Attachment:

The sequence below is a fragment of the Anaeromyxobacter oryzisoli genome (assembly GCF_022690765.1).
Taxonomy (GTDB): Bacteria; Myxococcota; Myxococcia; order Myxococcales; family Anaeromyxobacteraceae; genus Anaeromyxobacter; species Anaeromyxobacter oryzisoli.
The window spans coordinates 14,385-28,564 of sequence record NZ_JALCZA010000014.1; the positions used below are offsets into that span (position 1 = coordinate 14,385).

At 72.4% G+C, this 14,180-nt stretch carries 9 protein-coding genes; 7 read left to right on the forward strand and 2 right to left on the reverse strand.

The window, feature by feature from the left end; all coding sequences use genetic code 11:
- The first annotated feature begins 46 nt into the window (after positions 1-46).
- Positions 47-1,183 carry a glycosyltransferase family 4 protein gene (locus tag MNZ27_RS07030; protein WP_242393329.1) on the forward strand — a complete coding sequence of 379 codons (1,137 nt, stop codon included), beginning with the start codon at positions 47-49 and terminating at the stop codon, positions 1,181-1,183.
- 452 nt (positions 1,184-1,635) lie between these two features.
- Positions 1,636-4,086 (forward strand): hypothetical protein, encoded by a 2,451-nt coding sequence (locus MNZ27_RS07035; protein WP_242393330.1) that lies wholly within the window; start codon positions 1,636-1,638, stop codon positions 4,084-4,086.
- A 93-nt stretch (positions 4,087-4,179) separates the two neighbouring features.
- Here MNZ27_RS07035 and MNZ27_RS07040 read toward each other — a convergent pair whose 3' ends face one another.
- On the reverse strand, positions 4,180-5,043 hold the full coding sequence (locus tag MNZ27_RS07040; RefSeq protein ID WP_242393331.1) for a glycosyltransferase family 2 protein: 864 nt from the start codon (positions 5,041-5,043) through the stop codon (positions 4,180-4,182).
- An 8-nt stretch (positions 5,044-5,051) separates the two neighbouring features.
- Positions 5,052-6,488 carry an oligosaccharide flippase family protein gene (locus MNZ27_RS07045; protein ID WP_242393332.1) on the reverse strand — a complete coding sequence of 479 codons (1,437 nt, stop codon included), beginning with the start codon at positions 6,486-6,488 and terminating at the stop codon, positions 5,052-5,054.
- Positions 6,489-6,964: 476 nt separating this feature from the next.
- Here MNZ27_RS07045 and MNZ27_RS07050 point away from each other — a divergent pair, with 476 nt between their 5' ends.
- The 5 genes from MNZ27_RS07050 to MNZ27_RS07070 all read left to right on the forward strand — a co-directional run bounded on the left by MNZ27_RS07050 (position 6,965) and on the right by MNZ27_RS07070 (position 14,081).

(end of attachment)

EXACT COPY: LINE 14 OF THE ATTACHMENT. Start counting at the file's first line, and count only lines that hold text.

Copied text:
- Positions 5,052-6,488 carry an oligosaccharide flippase family protein gene (locus MNZ27_RS07045; protein ID WP_242393332.1) on the reverse strand — a complete coding sequence of 479 codons (1,437 nt, stop codon included), beginning with the start codon at positions 6,486-6,488 and terminating at the stop codon, positions 5,052-5,054.